Step 3: Bringing Our Awareness to the Scene
Once we have drifted, at some point we recognize that we have gone astray. The longer we practice being focused, the quicker our awareness kicks in. Thanks to what is called the salience network—anterior insula and anterior cingulate cortex—that functions to segregate the most important among internal and extrapersonal sensory stimuli in order to guide behavior. This network, together with its interconnected brain networks, contributes to a variety of complex brain functions, including communication, social behavior, and self-awareness through the integration of sensory, emotional, and cognitive information. So we gain our awareness and begin to reorient our awareness to where we were in the first place—our breath at the base of the nostrils.
Step 4: Back to our Focus
With the help of the dorsolateral prefrontal cortex and the inferior parietal lobe we are able to let go of our distracted object of attention and come back full circle to our calm center. In the case of meditation, back to our breath or mantra serves to guide us back. Finally back to our base, we can then practice holding that point of focus. At this time, the dorsolateral prefrontal cortex continues to stay active for as long as the meditation practioner holds the focus utilizing the breath or mantra depending on what is chosen.
We see that training the mind with focus engages the brain areas and builds new networks that support a clear, tranquil and focused mind. It just takes some practice as I mentioned in the last podcast.
How to Use All This Information
So that’s a lot of information, how can you use it to improve your focus in real life?
The first thing is to Remain Calm—consciously aware living in the moment. We know that being free from stress, supports brain networks and keeps our capacity for attention and memory strong.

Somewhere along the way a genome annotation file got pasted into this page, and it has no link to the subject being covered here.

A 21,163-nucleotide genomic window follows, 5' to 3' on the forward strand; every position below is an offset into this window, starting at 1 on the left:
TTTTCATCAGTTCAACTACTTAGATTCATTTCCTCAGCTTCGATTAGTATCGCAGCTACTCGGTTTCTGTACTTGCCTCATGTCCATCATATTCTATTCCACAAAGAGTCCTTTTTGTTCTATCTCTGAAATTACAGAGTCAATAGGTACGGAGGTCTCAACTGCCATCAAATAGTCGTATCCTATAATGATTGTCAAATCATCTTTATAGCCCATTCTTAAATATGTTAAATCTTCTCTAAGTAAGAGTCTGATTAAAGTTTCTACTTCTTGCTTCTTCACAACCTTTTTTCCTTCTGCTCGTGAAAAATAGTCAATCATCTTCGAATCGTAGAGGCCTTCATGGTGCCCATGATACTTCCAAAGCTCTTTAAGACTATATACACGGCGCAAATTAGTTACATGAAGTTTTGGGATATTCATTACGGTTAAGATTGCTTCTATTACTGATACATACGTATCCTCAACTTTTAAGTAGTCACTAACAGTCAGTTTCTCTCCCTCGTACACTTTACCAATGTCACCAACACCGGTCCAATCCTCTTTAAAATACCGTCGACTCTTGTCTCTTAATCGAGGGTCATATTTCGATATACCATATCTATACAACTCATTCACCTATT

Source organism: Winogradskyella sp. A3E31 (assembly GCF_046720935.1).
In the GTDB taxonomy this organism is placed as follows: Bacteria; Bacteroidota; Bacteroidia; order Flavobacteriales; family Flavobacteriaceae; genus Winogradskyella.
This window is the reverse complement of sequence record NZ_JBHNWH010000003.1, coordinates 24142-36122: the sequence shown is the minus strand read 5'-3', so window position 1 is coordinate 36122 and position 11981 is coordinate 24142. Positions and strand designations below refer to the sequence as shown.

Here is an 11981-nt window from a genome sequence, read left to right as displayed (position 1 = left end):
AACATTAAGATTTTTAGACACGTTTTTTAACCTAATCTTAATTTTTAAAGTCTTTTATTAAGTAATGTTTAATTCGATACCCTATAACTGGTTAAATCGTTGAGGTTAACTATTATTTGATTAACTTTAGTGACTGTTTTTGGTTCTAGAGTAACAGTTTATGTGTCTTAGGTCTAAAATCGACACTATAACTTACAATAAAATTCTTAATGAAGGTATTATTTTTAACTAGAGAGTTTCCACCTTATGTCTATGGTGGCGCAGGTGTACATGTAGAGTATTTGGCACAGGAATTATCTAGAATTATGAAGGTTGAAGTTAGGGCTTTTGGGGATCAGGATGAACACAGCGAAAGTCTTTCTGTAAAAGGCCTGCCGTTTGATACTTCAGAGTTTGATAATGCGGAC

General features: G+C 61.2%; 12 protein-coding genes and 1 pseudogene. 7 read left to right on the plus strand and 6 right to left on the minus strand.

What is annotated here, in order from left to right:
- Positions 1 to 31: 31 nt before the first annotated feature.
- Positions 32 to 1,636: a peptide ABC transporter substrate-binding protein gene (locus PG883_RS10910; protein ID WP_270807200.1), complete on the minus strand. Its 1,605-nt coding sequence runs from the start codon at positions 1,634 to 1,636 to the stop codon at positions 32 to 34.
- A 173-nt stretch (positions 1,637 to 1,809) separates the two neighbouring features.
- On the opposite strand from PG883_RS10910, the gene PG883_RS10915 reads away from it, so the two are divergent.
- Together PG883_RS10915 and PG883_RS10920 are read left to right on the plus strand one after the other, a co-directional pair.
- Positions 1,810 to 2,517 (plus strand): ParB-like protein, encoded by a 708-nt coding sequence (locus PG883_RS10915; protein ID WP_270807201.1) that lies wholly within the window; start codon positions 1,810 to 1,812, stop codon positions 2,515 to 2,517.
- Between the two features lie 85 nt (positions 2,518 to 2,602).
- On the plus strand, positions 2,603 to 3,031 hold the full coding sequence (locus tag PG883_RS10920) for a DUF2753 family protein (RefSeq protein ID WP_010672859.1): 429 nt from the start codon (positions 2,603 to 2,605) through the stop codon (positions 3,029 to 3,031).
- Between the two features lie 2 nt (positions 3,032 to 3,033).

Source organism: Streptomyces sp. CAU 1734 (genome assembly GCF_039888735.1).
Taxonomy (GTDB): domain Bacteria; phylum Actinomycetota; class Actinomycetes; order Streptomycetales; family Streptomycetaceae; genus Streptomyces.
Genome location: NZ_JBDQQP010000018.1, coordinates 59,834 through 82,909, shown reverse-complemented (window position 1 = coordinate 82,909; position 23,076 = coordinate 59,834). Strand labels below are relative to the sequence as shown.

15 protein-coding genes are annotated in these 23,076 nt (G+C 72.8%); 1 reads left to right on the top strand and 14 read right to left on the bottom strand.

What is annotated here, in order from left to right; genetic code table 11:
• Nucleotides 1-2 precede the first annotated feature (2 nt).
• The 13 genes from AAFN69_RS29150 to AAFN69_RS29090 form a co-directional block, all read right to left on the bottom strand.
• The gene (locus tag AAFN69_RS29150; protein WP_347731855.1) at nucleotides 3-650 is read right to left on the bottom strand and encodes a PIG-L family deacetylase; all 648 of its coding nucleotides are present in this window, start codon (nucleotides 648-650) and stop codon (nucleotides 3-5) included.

Second, recognize that the brain can change. Thanks to the science of neuroplasticity our brain areas that support focus and resilience can be trained with consistent practice in meditation. Over time your attention will improve.
Third, Be aware of the habit of switching your attention quickly from one thing to another. Pay close attention to what you are doing in the moment. It is not useful to talk with someone while you are doing something else. This is something many of us are guilty of in the modern age thanks to our tendency to ‘multiscreen’ and increase needs for instant gratification.
Fourth, Before you embark on something where you want to place your focus, know your Why? Knowing why you are doing something makes strong connections in our emotional center —limbic area— of our brain.
Finally, to prevent outside factors from hijacking your attention away from what you’re meant to be doing, create a schedule for yourself. When you want to meditate, make that your priority, when you want to eat, make that your priority and schedule things according to what you need to support your health and well-being.
With all these great ideas, one thing is clear, our diet and nutritional habits are responsible for giving the essential nutrients to support our brain network. More on this our upcoming podcast.